Crucible size and surounding space size for furnace ?

Discussion in 'Home Foundry & Casting Projects' started by Majorstrain, Apr 1, 2009.

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  1. Apr 1, 2009 #1

    Majorstrain

    Majorstrain

    Majorstrain

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    Hi Guys

    I'm converting and old 9kg (20lb) gas bottle into a furnace.
    I think I will use a #6 crucible size (4 1/2 - 5 in diameter) all be it home made from steel.
    If this is the right size then how much gap do I leave between the crucible and the refractory sides for efficient heating and circular hot air flow?
    This is for a gas fired furnace.

    Cheers
    Phil
     
  2. Apr 1, 2009 #2

    Mike N

    Mike N

    Mike N

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    My furnace came with a 6" dia. steel crucible. It has a little over 1" clearance per side inside the furnace. I made up a 5" steel crucuble, I like it better & seems to melt my aluminum faster than the big one does.
     
  3. Apr 4, 2009 #3

    Majorstrain

    Majorstrain

    Majorstrain

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    Thanks Mike,
    That's given me some dimensions to work with.
    Cheers
    Phil
     
  4. Apr 5, 2009 #4

    Majorstrain

    Majorstrain

    Majorstrain

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    Thanks Rob, excellent info, :bow: although it does bring up more questions in my mind.

    I have read that refractory makes a pretty poor insulator, so I was going to line the inside wall of the old gas bottle with the white wool type insulating material that is about an inch thick (not wool but a high temp material) then cast the refractory on the inside of that. The refractory is the commercial stuff.

    As a rule of thumb what would the minimum thickness needed to be to withstand melts for bronze of iron?
    Although I do only intend to do aluminum at this stage, the info would be good for a larger furnace later as well.

    The question comes about because if I use the correct combustion gap this will deem the final crucible size.

    ps. The gas bottle has a 12 inch diameter and is 11 inches high (although 1 1/2 inches of that will be the lid) . I was planing to put a 3 inch exhaust hole in the top. No thoughts on the burner yet.

    Phil
     
  5. Apr 5, 2009 #5

    Majorstrain

    Majorstrain

    Majorstrain

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    Thanks again Rob, excellent info.

    I don't have a furnace design to follow as such, I have just spent time looking at different designs on Google and picking out different bits I like, dimensions are a bit thin on the ground though. The rest is in my head (that dangerous :eek:).
    The closest to what I'm making is Tel's mini furnace.
    http://www.homemodelenginemachinist.com/index.php?topic=4318.0

    No guarantee that the furnace will work out, but I'm in it for the experience and had the gas bottle laying around.
    If it does work, I'll post some drawings in the file section.
    Phil

     
  6. Apr 5, 2009 #6

    Tin Falcon

    Tin Falcon

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    Rob: You may want to consider a copy of Gas Burners for Forges and Kilns by Micheal Porter. This has instructions for making a foundry from a 20lb propane bottle as well as how to make burners Also the US Navy foundry manual is considered a classic and recommend reading for foundry work.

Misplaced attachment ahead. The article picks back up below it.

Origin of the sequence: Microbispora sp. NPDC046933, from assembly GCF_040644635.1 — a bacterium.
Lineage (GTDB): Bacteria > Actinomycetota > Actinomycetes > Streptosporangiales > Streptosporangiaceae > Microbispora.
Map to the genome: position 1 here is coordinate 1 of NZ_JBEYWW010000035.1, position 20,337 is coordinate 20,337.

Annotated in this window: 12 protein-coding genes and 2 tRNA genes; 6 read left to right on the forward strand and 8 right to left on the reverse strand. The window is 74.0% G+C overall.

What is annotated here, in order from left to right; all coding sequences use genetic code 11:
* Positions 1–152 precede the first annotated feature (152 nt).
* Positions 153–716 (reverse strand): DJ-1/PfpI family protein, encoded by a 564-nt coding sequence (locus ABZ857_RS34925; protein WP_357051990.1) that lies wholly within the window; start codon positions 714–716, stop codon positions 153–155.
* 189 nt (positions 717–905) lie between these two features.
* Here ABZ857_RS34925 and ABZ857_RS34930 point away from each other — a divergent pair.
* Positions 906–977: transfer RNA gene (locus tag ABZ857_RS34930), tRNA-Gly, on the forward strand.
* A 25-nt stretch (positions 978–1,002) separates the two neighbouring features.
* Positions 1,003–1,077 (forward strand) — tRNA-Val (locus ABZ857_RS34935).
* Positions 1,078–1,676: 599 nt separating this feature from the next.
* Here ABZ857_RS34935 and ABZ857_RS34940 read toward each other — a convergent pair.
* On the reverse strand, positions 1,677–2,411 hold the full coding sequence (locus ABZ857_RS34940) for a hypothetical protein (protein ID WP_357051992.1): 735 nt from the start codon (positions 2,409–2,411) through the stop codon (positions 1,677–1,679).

Building a gas foundry is not exacly rocket science but it is possible to have an unwanted launch if not properly executed work safe.
    Tin
     
  7. Apr 5, 2009 #7

    Kermit

    Kermit

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    WOW. The weekend isn't even over yet.

    Good looking work for such a fast job. Very nice


     
  8. Apr 5, 2009 #8
    Thanks Kermit
    it may take the rest of tonight to clean up the oil i spilt all over the yard ???
     
  9. Apr 5, 2009 #9

    Metal Mickey

    Metal Mickey

    Metal Mickey

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    Hello Rob, can you tell me your supplier of both ganister and silica mix.....many thanks Mike (MM)
     
  10. Apr 5, 2009 #10

    Metal Mickey

    Metal Mickey

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    Many thanks Rob. I'll check them out. MM
     
  11. Apr 6, 2009 #11

    Majorstrain

    Majorstrain

    Majorstrain

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    Thanks Tin and all,
    I'll chase up those books and do a bit more reading.
    Phil
     
  12. Apr 6, 2009 #12
    Hi Rob,
    I saw from your mention of NE Foundry Supplies that you are in N E England and found that you are in Whitley Bay. I am only a few miles away from you in South Shields. I built an electric furnace with fireclay, grog and sand. Like your Ganister, the lid was not easy. I eventually reinforced the wet Fireclay with strands of fiberglass. This increased the wet strength of the refractory. The fibers may have melted in hot places bit I have not seen any signs of it. I use welded and lined S/S pipe as crucibles.
    I use it mainly for casting aluminium, have made an enlarged Gingery shaper, and I am now making a Mill. I have been casting on my own now for several years, Self taught and from what I have picked up on the web. I am a retired Engineer. What is Ganister?
    It would be good to contact someone locally to swap ideas. If you are interested E mail me off line.

    Colin
     

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